“A History of Automation in Real-Time Musical Performance”
My research explores the roles of composers, performers, and listeners in the development of technological innovations and performance practice during the twentieth century. I examine the intersection of live performance and automation technology through three case studies: the player piano in the early twentieth century, drum machines in the mid-twentieth century, and holographic performance media in the twenty-first century. In each case, I discuss the anxieties that accompanied the introduction of these new technologies, and the agency of both professional and amateur users. Melding traditional musicological methodologies, such as archival research and music analysis, with user-focused approaches from sound studies and performance studies, my work sheds light on the unpredictable and creative nature of human use, and its implications for the development of instruments and the practice of music making.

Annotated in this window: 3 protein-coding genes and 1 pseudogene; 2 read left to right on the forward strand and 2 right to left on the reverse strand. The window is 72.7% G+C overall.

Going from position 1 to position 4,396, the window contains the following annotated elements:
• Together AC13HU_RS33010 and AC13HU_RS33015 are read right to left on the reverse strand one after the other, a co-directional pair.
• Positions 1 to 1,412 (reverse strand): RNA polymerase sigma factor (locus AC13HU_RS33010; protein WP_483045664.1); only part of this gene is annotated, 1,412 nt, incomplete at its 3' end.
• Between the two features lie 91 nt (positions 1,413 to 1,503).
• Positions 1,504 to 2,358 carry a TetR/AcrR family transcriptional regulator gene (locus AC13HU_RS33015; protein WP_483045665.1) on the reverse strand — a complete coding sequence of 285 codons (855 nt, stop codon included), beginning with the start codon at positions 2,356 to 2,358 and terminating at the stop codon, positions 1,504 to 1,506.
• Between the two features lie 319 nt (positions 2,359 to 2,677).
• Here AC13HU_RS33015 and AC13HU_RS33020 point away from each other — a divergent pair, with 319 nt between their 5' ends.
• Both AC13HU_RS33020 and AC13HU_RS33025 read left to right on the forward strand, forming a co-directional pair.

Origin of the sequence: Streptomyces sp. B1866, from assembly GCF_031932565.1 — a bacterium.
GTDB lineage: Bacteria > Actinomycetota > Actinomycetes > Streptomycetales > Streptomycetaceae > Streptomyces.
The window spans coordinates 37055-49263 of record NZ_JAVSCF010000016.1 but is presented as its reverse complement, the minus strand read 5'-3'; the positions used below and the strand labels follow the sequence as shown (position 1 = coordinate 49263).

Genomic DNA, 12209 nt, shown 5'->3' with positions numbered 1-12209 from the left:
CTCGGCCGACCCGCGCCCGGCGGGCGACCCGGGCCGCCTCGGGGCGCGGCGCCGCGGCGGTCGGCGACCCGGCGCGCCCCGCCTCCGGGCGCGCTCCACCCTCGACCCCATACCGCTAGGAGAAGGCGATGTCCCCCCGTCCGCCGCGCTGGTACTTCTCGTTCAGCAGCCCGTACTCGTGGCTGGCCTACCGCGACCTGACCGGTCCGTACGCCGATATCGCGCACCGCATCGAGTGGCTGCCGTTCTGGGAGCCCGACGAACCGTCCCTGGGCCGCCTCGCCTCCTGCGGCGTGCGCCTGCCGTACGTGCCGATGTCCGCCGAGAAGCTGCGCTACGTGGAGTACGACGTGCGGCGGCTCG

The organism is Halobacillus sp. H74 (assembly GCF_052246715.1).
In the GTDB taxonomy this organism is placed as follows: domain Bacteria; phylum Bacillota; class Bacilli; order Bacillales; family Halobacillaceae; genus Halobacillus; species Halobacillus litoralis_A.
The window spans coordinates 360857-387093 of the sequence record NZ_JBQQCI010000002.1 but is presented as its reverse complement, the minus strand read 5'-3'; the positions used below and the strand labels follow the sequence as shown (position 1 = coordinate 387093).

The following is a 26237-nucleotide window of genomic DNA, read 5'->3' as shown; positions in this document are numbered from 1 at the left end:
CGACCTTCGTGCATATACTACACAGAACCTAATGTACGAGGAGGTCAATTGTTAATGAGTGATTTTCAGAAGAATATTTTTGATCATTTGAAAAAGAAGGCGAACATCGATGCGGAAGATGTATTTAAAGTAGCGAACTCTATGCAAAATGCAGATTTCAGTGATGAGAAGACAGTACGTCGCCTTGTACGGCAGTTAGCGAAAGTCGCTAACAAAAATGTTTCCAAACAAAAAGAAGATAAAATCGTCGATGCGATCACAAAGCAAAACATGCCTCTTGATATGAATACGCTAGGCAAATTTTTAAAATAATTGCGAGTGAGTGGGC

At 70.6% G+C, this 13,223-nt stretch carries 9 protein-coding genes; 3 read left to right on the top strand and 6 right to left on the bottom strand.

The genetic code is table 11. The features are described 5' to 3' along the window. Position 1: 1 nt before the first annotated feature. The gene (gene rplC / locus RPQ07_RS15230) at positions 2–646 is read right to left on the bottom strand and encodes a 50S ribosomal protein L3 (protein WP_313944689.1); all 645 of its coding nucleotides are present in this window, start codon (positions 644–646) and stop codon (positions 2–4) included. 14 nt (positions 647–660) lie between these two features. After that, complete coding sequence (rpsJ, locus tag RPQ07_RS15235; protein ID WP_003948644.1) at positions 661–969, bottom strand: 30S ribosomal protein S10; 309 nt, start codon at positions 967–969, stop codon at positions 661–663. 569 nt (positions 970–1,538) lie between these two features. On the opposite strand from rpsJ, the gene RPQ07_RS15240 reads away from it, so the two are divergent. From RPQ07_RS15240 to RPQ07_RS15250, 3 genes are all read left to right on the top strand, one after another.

Supervisor: Lloyd Witesell